Water management Sustainable intensification requires smarter, precision technologies for irrigation and farming practices that use ecosystem approaches to conserve water
Plant protection Pesticides kill pests, but also pests’ natural enemies; and their overuse can harm farmers, consumers and the environment. The first line of defense is a healthy agro-ecosystem
Policies and institutions To encourage smallholders to adopt sustainable crop production intensification, fundamental changes are needed in agricultural development policies and institutions

www.fao.org/ag/save-and-grow/

In terms of water management, sustainable agriculture on irrigated (and rain-fed) land involves trade-offs in land use, water sharing, and the maintenance of supporting ecosystem services. These trade-offs are becoming more complex and have significant social, economic and political importance.

Innovative water approaches required

Plastic mulch is being used in cauliflower crops to conserve water (prevent evaporation) as well as prevent the growth of weeds

Looking ahead, water management in agriculture will need to cope with less water per hectare of land and will have to internalize the cost of pollution from agricultural land. Competing demands for water from other sectors will continue to grow.

Policymakers are encouraged to implement incentives that focus on critical environmental issues, while leveraging individual farmer’s profits. These will have a greater chance of success. For example, where agrochemical pollution of rivers and aquatic ecosystems has reached crisis point, a ban on dangerous chemicals could be accompanied by measures to raise fertilizer prices, provide farmers with objective advice on dosage rates, and remove incentives to apply fertilizer excessively. Follow-up measures might promote management at “required or recommended” levels, and seek alternative approaches to higher productivity with more modest use of external inputs. In that case, more public investment would be needed to improve the monitoring of ecosystem conditions.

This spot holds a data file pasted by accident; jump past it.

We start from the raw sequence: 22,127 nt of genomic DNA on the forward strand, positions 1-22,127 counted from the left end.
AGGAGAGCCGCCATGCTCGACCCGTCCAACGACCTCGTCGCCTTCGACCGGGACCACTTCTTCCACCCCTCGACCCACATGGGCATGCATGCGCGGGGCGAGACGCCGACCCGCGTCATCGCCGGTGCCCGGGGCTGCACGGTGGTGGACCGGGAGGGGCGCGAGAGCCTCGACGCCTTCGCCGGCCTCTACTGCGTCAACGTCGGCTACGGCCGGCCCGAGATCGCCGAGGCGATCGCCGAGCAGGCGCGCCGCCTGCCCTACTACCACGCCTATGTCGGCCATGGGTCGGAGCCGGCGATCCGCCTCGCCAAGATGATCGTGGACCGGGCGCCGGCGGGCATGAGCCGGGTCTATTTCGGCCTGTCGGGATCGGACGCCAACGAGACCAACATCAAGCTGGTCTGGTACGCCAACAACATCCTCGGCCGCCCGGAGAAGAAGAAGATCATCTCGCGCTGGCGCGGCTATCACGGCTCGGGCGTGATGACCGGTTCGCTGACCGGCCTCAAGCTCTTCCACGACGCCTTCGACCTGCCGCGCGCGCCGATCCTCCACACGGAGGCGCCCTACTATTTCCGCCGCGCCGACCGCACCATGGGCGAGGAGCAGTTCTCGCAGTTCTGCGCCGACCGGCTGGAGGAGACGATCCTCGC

Regulatory measures and effective compliance

In the future, fertigation (fertilizer application via irrigation) technology (including use of liquid fertilizers), deficit irrigation and wastewater-reuse will be better integrated within irrigation systems. While the introduction of a new technology into irrigated cropping systems has high entry costs and requires institutional support, the use of precision irrigation is now global. Farmers in developing countries are already adopting low-head drip kits for niche markets, such as horticulture.

In addition, the availability of cheap, plastic-moulded products and plastic sheeting for plasticulture is likely to expand. However, the broad-scale adoption of alternatives, including solar technologies or the avoidance of polluting technologies, will need the support of regulatory measures and effective policing to ensure compliance.